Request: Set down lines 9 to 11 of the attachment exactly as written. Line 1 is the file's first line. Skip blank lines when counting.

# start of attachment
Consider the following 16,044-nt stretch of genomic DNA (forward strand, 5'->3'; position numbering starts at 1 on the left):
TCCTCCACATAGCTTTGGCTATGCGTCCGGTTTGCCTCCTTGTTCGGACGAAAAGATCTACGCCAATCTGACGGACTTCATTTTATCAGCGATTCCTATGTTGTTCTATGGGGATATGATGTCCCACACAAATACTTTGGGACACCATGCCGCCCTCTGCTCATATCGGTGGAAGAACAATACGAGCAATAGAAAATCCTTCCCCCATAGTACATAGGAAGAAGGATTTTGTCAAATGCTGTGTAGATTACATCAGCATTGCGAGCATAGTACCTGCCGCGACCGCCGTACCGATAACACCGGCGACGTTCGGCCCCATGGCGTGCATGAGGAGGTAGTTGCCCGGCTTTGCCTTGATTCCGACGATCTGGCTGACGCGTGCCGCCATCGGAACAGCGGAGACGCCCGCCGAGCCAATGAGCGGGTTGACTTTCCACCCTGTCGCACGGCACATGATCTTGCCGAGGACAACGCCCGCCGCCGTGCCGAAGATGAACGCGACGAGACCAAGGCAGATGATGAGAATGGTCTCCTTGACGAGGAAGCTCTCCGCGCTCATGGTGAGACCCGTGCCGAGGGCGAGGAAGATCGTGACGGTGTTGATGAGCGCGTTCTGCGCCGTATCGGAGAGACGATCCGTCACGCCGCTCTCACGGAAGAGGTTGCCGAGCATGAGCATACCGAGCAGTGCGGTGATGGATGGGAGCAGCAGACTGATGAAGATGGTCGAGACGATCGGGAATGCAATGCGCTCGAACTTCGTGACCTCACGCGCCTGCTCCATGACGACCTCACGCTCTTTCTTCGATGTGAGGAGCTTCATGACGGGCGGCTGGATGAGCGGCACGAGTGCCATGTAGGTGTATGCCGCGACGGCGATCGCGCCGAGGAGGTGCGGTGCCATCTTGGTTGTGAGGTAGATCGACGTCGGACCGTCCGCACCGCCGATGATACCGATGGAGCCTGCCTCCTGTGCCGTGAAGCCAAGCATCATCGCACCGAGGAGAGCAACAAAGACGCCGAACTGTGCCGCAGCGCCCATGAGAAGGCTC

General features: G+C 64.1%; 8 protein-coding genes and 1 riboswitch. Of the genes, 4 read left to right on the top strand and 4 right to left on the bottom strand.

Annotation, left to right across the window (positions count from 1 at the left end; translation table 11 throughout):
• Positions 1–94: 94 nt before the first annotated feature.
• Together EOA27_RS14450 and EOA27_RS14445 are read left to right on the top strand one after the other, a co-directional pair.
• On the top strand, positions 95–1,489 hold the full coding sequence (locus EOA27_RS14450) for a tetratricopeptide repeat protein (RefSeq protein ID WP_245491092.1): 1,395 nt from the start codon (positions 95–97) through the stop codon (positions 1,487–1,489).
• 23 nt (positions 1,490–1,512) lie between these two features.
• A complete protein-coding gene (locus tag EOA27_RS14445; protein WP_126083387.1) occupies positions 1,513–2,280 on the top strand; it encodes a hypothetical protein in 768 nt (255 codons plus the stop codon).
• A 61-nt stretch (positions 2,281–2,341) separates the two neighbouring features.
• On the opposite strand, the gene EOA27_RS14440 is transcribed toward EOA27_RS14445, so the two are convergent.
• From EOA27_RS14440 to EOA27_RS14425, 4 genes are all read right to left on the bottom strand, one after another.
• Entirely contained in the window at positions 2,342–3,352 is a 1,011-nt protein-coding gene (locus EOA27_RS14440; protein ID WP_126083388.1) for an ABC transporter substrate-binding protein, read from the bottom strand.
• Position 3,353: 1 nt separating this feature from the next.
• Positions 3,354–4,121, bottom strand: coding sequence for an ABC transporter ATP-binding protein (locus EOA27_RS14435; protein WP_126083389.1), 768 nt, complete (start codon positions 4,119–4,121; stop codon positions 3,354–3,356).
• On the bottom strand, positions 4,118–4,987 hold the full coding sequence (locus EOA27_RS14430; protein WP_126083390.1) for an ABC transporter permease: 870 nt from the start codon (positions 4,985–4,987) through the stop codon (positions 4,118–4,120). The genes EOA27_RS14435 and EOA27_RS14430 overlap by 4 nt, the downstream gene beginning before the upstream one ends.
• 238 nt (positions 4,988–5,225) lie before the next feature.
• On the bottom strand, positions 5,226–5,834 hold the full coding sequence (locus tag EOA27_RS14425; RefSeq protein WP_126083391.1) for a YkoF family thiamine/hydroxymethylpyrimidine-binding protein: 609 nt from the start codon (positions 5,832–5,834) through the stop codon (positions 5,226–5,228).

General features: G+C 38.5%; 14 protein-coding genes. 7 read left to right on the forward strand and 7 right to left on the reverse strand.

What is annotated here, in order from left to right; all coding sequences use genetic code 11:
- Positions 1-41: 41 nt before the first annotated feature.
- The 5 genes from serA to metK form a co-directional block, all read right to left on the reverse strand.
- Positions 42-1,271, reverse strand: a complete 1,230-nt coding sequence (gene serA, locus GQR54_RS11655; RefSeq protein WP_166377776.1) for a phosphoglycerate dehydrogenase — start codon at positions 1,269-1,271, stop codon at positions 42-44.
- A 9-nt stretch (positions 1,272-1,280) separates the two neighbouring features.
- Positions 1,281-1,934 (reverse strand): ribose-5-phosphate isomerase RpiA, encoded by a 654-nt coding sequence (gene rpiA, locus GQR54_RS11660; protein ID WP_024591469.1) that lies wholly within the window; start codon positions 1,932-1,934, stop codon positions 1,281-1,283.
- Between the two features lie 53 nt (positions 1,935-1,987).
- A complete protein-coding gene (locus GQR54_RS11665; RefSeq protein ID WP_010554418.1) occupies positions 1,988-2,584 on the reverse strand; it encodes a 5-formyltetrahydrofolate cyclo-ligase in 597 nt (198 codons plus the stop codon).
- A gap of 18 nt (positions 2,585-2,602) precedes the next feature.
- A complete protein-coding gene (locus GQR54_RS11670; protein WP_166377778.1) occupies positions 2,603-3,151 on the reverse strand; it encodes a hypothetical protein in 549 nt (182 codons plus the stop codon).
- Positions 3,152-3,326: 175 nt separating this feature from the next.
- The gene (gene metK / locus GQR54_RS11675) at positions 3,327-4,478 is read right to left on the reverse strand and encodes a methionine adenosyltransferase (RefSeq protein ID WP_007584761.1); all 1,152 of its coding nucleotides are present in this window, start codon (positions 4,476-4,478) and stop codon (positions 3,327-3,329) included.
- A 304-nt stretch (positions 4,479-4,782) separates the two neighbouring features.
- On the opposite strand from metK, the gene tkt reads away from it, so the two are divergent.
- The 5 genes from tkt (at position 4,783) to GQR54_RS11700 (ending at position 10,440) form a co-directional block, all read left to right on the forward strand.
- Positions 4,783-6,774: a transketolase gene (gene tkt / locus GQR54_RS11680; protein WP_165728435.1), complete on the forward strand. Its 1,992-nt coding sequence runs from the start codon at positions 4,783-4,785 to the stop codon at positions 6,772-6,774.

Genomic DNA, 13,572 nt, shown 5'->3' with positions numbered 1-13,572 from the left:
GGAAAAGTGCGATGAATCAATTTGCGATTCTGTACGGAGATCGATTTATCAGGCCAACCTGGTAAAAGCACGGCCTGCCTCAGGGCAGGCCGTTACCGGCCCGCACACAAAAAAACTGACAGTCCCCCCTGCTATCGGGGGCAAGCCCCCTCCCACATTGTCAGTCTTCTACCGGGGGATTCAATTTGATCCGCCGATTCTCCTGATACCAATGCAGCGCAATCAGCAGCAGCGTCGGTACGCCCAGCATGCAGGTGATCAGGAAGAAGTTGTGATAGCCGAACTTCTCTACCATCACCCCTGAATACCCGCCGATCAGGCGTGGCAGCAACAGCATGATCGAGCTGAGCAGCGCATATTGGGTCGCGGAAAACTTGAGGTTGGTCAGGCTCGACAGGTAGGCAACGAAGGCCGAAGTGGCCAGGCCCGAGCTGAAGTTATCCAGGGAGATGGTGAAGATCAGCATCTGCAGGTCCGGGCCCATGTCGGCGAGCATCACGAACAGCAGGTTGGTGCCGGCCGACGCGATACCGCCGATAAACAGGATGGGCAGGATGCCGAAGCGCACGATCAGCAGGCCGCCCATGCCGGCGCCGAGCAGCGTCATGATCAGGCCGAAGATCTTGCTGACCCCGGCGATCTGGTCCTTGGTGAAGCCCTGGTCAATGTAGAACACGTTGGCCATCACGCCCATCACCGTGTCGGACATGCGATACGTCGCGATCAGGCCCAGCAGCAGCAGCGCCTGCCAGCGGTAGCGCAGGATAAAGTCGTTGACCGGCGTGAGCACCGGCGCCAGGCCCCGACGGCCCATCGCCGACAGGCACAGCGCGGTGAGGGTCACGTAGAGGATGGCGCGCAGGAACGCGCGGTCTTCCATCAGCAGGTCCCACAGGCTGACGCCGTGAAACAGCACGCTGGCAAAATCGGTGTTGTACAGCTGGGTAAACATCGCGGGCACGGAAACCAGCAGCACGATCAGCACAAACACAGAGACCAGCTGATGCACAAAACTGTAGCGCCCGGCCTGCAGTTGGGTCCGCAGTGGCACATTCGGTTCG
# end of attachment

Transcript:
• A complete protein-coding gene (locus tag EOA27_RS14445; protein WP_126083387.1) occupies positions 1,513–2,280 on the top strand; it encodes a hypothetical protein in 768 nt (255 codons plus the stop codon).
• A 61-nt stretch (positions 2,281–2,341) separates the two neighbouring features.
• On the opposite strand, the gene EOA27_RS14440 is transcribed toward EOA27_RS14445, so the two are convergent.